The theatre marquee in San Francisco for the short-run of “The Boys in Autumn.”

So, off we went and it was quite an adventure. Truth be told, the play itself was not all that good, making Tom Sawyer (Douglas) a child molester pining over Becky Thatcher and turning Huck Finn (Lancaster) into a mercy killer of his dying wife…yech! The saving grace was seeing these two titans of film in person, with an ending in which they joked playfully while doing a soft shoe routine. Movie fan heaven. (Side note: the play was retooled and went to Broadway with George C. Scott & John Cullum in the leads and not surprisingly, it still flopped!)

A Newsweek tidbit I saved proclaiming Kirk Douglas & Burt Lancaster in the play, "The Boys in Autumn."

A Newsweek tidbit I saved proclaiming Kirk Douglas & Burt Lancaster in the play, “The Boys in Autumn.”

After the play, we went over to a Bar & Grille to get drunk and bemoan both the play and the fact that we didn’t get to meet either of the two legends in-person to actually talk to. We were on our umpteenth gin & tonic when who should walk into the crowded establishment to pick up a to-go order? That’s right, the dimpled chin one himself, looking every inch a movie star. He came in like a whirlwind, wearing slacks, a dapper tan trench coat over a ribbed red turtleneck, hair flipping as he walked looking 20 years young than his mid-60s. He sat down in the shadowy corner waiting for his food, while I screwed up my courage. I downed the rest of my drink, gathered my screwed up courage, and took the long jaunt over to where he impatiently sat, hoping not to be bothered by fools such as I. Good thing I was drunk.
I stood in front of him, cleared my throat and was about to speak when he put his finger to his lips, making that ‘shushing’ sign and said, “Son, I’m just leaving now and would rather not be bothered…”
I cut him off and said, “Mr. Douglas. I just came over to thank you. Thank you, for Spartacus, Lust for Life, Lonely are the Brave, Paths of Glory….”
He looked at me while I babbled as he tried to read my face. An eternity later, he jutted out his hand and said, “You know what? Thank you, young man. We in the industry don’t hear that enough from our fans. I want you to know that I appreciate it.”
It was a moment that for obvious reasons I’ll never forget. Incidentally, a few seconds later, I watched Ty down his drink and do the same thing before Kirk Douglas beat his hasty retreat.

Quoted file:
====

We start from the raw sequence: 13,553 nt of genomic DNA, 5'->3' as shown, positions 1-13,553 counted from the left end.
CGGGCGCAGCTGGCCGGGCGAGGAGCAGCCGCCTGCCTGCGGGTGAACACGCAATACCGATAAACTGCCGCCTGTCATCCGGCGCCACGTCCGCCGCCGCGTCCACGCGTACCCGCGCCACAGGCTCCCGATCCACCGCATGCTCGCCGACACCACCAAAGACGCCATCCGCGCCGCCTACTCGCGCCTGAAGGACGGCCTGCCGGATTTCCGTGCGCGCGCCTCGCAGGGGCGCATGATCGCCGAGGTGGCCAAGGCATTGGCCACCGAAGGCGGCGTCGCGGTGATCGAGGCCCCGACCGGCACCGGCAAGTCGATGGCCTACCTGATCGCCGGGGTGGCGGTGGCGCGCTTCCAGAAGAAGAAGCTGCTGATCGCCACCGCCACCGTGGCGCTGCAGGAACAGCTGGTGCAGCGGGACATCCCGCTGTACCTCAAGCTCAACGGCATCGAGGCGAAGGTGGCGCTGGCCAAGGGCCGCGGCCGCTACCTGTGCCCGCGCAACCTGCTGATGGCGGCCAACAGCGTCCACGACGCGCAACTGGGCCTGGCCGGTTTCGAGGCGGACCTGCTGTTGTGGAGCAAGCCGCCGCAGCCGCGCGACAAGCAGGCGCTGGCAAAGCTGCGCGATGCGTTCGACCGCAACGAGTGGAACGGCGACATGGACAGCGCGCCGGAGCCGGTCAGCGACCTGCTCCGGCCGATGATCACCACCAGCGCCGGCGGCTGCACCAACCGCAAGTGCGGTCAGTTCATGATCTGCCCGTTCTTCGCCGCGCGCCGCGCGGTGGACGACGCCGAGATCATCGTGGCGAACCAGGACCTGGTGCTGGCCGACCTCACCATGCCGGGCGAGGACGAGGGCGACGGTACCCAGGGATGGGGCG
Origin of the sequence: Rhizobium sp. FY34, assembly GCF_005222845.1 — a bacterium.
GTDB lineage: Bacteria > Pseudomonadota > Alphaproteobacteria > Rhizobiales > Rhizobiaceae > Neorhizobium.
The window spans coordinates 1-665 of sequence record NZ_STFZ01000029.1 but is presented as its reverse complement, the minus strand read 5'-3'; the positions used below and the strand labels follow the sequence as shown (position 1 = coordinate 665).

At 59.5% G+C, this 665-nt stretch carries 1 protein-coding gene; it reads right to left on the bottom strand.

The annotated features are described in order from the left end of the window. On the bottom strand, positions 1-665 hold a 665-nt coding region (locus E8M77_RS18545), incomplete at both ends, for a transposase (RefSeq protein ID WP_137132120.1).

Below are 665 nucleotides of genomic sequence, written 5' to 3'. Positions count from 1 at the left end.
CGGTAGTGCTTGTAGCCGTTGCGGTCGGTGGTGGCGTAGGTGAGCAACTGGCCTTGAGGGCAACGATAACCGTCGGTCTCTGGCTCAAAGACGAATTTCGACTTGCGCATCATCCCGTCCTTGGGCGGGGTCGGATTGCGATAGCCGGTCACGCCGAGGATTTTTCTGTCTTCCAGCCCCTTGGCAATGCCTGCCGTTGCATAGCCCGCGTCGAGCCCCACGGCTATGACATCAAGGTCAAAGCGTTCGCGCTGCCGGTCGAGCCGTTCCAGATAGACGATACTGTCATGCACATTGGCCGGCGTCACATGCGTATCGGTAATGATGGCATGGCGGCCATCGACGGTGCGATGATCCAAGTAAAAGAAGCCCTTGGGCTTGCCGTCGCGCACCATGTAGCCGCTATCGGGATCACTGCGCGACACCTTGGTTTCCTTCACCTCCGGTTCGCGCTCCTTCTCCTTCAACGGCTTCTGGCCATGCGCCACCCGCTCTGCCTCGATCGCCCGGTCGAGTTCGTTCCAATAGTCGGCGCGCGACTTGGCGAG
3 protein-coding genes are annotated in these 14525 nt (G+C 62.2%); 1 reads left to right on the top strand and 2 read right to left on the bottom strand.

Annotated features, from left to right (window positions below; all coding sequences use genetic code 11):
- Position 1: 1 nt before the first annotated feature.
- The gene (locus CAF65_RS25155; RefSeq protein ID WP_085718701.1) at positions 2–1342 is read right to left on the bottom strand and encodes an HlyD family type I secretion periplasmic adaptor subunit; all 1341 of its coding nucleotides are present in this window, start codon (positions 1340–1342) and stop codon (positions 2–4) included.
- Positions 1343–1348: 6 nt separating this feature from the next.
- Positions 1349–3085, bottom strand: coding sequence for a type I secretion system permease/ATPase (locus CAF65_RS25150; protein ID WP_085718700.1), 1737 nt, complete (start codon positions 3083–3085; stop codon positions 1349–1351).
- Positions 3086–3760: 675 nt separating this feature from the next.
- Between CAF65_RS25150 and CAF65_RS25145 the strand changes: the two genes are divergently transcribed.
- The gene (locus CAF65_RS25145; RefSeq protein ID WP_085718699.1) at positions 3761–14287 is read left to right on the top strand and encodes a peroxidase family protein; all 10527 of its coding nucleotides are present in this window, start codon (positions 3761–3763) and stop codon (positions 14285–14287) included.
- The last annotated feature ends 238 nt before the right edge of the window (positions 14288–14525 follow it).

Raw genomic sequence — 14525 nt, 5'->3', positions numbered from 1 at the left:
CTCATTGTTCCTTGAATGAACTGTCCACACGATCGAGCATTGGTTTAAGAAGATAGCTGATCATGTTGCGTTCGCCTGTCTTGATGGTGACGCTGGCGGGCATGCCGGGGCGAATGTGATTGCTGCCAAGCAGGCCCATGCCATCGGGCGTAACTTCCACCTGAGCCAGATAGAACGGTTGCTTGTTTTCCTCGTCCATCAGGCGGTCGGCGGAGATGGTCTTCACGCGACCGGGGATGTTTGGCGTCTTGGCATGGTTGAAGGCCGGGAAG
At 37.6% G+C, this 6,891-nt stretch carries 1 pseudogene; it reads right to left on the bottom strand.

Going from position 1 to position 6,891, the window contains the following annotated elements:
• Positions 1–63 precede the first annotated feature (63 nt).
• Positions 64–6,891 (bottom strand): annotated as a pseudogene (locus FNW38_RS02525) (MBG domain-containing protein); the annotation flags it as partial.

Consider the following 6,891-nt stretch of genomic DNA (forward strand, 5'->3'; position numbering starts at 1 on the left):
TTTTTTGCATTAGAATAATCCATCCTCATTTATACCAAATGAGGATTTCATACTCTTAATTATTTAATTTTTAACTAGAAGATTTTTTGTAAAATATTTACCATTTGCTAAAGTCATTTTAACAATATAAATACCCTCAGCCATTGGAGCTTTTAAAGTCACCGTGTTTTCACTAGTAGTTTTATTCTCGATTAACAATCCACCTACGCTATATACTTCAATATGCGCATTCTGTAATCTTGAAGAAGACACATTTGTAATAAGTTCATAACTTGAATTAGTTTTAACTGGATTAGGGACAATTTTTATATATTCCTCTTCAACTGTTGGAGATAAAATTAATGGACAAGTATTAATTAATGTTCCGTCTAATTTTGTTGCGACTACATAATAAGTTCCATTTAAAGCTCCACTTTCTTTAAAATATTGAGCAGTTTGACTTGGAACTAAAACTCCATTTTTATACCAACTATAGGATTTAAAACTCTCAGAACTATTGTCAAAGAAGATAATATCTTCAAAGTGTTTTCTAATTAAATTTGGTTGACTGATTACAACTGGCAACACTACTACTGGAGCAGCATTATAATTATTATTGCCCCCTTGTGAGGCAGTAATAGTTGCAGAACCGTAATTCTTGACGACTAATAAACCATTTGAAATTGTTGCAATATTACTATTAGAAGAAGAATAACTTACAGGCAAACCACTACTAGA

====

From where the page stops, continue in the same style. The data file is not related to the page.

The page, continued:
And now, now that he’s made it to the one hundred year mark, I say again, thank you Kirk Douglas. And here’s to a hundred more!
Did I ever mention the time I met Burt Lancaster? Ahh, perhaps another blog entry….

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September 29, 1913, marks the birthday of the prolific producer/director Stanely Kramer, who blazed new ground in dealing with the human condition’s most pressing issues. He also helped bring to the screen some of the postwar era’s greatest actors, such as Grace Kelly, Marlon Brando, Kirk Douglas and Sidney Poitier. Less remembered is the fact that he also played a highly siginificant role in the career of Lee Marvin. Early on, Kramer proved to be the one major Hollywood figure to recognize Marvin’s talent and utlized that talent to great effect for more than a decade. One of the first and most important roles in the actor’s career was an appearance on Jack Webb’s TV series, Dragnet. It was one of Marvin’s first lead roles, playing a homicidal natural foods fanatic (!) who gives Joe Friday and his partner a run for their money…..

Lee Marvin's appearance in this Dragnet episode caught the attention of producer/director Stanley Kramer.

Lee Marvin’s appearance in this Dragnet episode caught the attention of producer/director Stanley Kramer.

The actor was excellent in the role and impressed producer Webb with a hilarious anecdote recounted in Lee Marvin: Point Blank. Marvin’s agent, Meyer Mishkin, made sure to get a copy of the episode to show to all the major players in Hollywood at the time and the first to take notice was Kramer. He cast him in his first lead role as Sgt. Joe Mooney in the film Eight Iron Men based on the Broadway play A Sound Of Hunting, which had earned a film contract for Burt Lancaster in the same part. Marvin again proved to be perfect in the role, as seen below….